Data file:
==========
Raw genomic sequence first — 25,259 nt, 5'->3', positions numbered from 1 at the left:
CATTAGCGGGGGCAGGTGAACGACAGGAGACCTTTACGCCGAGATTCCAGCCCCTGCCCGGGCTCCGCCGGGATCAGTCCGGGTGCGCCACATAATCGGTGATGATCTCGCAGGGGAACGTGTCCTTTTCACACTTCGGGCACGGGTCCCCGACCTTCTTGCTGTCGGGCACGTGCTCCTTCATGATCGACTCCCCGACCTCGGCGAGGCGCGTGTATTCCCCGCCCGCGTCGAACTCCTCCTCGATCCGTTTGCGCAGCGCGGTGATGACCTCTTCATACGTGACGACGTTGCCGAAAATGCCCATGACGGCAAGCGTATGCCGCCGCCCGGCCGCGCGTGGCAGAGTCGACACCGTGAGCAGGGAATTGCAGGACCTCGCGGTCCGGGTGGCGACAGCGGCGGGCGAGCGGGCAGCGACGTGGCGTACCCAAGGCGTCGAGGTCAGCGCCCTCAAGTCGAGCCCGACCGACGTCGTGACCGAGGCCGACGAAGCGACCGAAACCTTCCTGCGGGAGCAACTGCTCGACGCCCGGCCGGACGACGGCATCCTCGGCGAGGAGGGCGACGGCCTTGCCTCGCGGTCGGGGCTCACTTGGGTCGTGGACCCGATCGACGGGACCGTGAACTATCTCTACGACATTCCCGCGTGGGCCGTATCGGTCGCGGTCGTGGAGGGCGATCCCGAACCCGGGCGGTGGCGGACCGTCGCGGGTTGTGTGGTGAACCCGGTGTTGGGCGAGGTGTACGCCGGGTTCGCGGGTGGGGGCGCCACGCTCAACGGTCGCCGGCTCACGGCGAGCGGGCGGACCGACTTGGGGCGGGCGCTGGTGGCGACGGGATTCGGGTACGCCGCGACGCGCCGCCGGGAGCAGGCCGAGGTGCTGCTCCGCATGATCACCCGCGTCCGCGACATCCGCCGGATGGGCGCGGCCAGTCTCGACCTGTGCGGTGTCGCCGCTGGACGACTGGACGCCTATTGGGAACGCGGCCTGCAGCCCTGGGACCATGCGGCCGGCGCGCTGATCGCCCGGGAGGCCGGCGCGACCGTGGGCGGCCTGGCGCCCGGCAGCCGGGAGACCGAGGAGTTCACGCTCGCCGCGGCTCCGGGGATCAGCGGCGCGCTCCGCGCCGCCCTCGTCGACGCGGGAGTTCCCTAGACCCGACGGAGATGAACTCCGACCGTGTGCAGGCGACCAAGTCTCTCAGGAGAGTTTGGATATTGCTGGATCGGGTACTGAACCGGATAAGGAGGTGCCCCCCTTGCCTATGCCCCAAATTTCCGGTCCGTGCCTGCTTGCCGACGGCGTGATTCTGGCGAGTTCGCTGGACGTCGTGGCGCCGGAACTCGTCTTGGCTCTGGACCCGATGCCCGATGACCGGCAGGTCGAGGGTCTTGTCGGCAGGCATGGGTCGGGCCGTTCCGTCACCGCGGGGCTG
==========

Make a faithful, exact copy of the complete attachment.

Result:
Raw genomic sequence first — 25,259 nt, 5'->3', positions numbered from 1 at the left:
CATTAGCGGGGGCAGGTGAACGACAGGAGACCTTTACGCCGAGATTCCAGCCCCTGCCCGGGCTCCGCCGGGATCAGTCCGGGTGCGCCACATAATCGGTGATGATCTCGCAGGGGAACGTGTCCTTTTCACACTTCGGGCACGGGTCCCCGACCTTCTTGCTGTCGGGCACGTGCTCCTTCATGATCGACTCCCCGACCTCGGCGAGGCGCGTGTATTCCCCGCCCGCGTCGAACTCCTCCTCGATCCGTTTGCGCAGCGCGGTGATGACCTCTTCATACGTGACGACGTTGCCGAAAATGCCCATGACGGCAAGCGTATGCCGCCGCCCGGCCGCGCGTGGCAGAGTCGACACCGTGAGCAGGGAATTGCAGGACCTCGCGGTCCGGGTGGCGACAGCGGCGGGCGAGCGGGCAGCGACGTGGCGTACCCAAGGCGTCGAGGTCAGCGCCCTCAAGTCGAGCCCGACCGACGTCGTGACCGAGGCCGACGAAGCGACCGAAACCTTCCTGCGGGAGCAACTGCTCGACGCCCGGCCGGACGACGGCATCCTCGGCGAGGAGGGCGACGGCCTTGCCTCGCGGTCGGGGCTCACTTGGGTCGTGGACCCGATCGACGGGACCGTGAACTATCTCTACGACATTCCCGCGTGGGCCGTATCGGTCGCGGTCGTGGAGGGCGATCCCGAACCCGGGCGGTGGCGGACCGTCGCGGGTTGTGTGGTGAACCCGGTGTTGGGCGAGGTGTACGCCGGGTTCGCGGGTGGGGGCGCCACGCTCAACGGTCGCCGGCTCACGGCGAGCGGGCGGACCGACTTGGGGCGGGCGCTGGTGGCGACGGGATTCGGGTACGCCGCGACGCGCCGCCGGGAGCAGGCCGAGGTGCTGCTCCGCATGATCACCCGCGTCCGCGACATCCGCCGGATGGGCGCGGCCAGTCTCGACCTGTGCGGTGTCGCCGCTGGACGACTGGACGCCTATTGGGAACGCGGCCTGCAGCCCTGGGACCATGCGGCCGGCGCGCTGATCGCCCGGGAGGCCGGCGCGACCGTGGGCGGCCTGGCGCCCGGCAGCCGGGAGACCGAGGAGTTCACGCTCGCCGCGGCTCCGGGGATCAGCGGCGCGCTCCGCGCCGCCCTCGTCGACGCGGGAGTTCCCTAGACCCGACGGAGATGAACTCCGACCGTGTGCAGGCGACCAAGTCTCTCAGGAGAGTTTGGATATTGCTGGATCGGGTACTGAACCGGATAAGGAGGTGCCCCCCTTGCCTATGCCCCAAATTTCCGGTCCGTGCCTGCTTGCCGACGGCGTGATTCTGGCGAGTTCGCTGGACGTCGTGGCGCCGGAACTCGTCTTGGCTCTGGACCCGATGCCCGATGACCGGCAGGTCGAGGGTCTTGTCGGCAGGCATGGGTCGGGCCGTTCCGTCACCGCGGGGCTG